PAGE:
With high-profile data breaches at Marriott and Quora and a new government report about Equifax’s breach, the U.S. PIRG Education Fund is offering tips for consumers to protect themselves as they use their credit and debit cards to travel and buy gifts this holiday season.
“Breached companies from Equifax to Marriott have failed to clearly explain the risks posed by their breaches and the steps consumers can take to protect themselves,” said Mike Litt, consumer campaign director for the fund, a group that helps consumers. “Depending on what information thieves steal in a data breach, consumers could be victims of many different types of identity theft and fraud.”
The U.S. PIRG Education Fund recommends that consumers take the following steps, whether their information was stolen in high profile breaches or not:
- Existing account fraud: Check your monthly credit card and bank statements. Use credit cards instead of debit cards for all online and in-person purchases if possible. Consumers have more legal protections against fraud with credit cards and can also avoid having to wait for their banks to replenish funds stolen from checking accounts.
- New account fraud including cell phone, credit card, and loan and utility accounts: Get credit freezes at all three nationwide credit bureaus –Equifax, Experian, and TransUnion.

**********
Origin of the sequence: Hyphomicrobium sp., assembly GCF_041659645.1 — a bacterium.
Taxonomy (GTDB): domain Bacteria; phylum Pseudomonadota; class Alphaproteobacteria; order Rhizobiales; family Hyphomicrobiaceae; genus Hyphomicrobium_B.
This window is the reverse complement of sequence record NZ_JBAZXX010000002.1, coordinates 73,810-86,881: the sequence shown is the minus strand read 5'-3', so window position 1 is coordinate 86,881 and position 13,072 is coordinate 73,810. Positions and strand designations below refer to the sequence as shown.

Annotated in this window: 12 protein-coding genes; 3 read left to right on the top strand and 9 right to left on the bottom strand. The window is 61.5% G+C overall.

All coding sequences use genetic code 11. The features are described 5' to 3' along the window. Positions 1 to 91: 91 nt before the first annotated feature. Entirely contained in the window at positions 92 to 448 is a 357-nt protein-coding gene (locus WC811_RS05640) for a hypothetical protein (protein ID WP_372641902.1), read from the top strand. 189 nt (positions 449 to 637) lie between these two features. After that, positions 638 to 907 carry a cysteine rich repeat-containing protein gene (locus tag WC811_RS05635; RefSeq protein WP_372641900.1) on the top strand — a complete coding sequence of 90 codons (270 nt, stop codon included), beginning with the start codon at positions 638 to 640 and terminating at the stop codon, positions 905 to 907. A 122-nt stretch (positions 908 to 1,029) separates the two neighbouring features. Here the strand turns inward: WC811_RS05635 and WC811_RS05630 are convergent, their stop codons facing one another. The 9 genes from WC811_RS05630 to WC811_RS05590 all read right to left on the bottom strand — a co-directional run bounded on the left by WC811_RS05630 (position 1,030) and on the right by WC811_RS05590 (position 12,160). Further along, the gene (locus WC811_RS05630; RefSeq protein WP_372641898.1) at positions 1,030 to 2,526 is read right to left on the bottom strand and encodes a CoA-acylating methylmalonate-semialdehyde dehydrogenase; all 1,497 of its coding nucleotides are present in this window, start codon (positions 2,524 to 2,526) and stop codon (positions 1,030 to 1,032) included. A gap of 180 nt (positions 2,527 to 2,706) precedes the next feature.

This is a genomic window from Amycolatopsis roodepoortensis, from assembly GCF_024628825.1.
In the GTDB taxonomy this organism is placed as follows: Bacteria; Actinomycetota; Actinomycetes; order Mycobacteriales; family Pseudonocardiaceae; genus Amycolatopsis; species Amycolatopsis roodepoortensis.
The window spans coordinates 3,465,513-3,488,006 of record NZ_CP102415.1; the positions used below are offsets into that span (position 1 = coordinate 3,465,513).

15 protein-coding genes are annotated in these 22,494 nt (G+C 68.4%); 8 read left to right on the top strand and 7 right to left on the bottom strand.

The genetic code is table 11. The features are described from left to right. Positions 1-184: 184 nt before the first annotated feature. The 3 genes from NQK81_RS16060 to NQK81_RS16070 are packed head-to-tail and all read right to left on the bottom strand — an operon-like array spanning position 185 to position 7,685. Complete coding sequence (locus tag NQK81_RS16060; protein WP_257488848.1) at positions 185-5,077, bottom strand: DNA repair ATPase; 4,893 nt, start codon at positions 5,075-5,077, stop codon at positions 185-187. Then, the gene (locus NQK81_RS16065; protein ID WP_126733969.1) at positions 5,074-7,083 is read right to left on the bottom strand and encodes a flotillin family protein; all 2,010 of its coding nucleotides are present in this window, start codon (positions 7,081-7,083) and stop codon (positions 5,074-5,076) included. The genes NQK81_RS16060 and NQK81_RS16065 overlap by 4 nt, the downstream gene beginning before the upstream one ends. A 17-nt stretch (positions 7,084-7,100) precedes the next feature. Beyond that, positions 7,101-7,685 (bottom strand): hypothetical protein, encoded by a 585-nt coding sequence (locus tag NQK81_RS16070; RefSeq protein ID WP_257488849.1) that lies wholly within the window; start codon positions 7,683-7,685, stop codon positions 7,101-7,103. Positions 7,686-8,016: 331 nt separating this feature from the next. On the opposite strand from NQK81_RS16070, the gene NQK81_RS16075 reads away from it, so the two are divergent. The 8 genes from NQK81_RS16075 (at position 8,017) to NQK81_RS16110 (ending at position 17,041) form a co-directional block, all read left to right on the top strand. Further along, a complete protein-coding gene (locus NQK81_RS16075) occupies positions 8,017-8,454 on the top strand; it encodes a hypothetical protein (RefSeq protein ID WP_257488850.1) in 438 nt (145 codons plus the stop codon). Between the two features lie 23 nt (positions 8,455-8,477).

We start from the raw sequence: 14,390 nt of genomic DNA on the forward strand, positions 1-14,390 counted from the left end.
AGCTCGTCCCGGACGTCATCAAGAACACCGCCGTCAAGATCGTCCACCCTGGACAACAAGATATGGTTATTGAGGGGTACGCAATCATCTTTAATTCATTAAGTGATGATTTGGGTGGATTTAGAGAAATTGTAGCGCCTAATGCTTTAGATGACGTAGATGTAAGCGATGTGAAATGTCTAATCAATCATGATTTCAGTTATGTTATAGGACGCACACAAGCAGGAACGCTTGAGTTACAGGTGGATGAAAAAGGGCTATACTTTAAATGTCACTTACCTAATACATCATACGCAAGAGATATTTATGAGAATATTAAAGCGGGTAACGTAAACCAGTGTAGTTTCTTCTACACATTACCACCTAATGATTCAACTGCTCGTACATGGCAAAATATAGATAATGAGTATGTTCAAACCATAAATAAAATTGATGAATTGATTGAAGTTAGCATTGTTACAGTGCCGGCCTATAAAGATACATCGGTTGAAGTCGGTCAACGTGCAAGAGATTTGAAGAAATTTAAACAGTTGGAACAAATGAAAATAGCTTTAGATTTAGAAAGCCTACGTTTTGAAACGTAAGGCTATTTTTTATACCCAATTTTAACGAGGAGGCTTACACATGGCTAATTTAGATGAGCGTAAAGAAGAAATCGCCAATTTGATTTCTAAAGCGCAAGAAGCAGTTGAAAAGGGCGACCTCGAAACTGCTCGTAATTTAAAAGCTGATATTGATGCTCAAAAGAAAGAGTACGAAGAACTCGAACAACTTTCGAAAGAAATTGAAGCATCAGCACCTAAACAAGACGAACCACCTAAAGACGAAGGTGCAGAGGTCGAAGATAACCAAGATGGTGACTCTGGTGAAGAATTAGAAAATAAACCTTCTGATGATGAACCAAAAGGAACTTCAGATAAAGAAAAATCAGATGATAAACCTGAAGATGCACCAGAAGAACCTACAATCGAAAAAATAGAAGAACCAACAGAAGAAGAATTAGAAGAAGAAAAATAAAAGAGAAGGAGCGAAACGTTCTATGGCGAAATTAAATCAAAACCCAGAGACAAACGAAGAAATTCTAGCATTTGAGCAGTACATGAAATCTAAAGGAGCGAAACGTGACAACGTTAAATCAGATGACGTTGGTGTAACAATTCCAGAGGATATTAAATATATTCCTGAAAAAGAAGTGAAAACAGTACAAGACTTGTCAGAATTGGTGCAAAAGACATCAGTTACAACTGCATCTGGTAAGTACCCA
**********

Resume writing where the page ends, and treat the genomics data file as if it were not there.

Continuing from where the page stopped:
- Tax refund fraud: File your taxes as soon as possible, before thieves do. Also, if you qualify get an identity protection PIN.
- Social Security benefits fraud: Sign up for your “my Social Security” (MySSA) account before thieves claim it and change your direct deposit information to route into their checking accounts.
- Health care services/medical benefits fraud: Sign up for online accounts with your health care and insurance providers to periodically check for any fraudulent services on your statements.
- Other fraudulent activity: Check your free annual consumer reports with companies that specialize in collecting information often misused by criminals.
- Phishing scams: Ignore unsolicited requests for information by email, links, phone calls, pop-up windows, or text messages.
See U.S. PIRG's identity theft and privacy checklists, for more tips on protecting yourself from identity theft and fraud.
“Why to pay monthly fees for overpriced ID theft services when you can protect yourself for free?” asked Litt.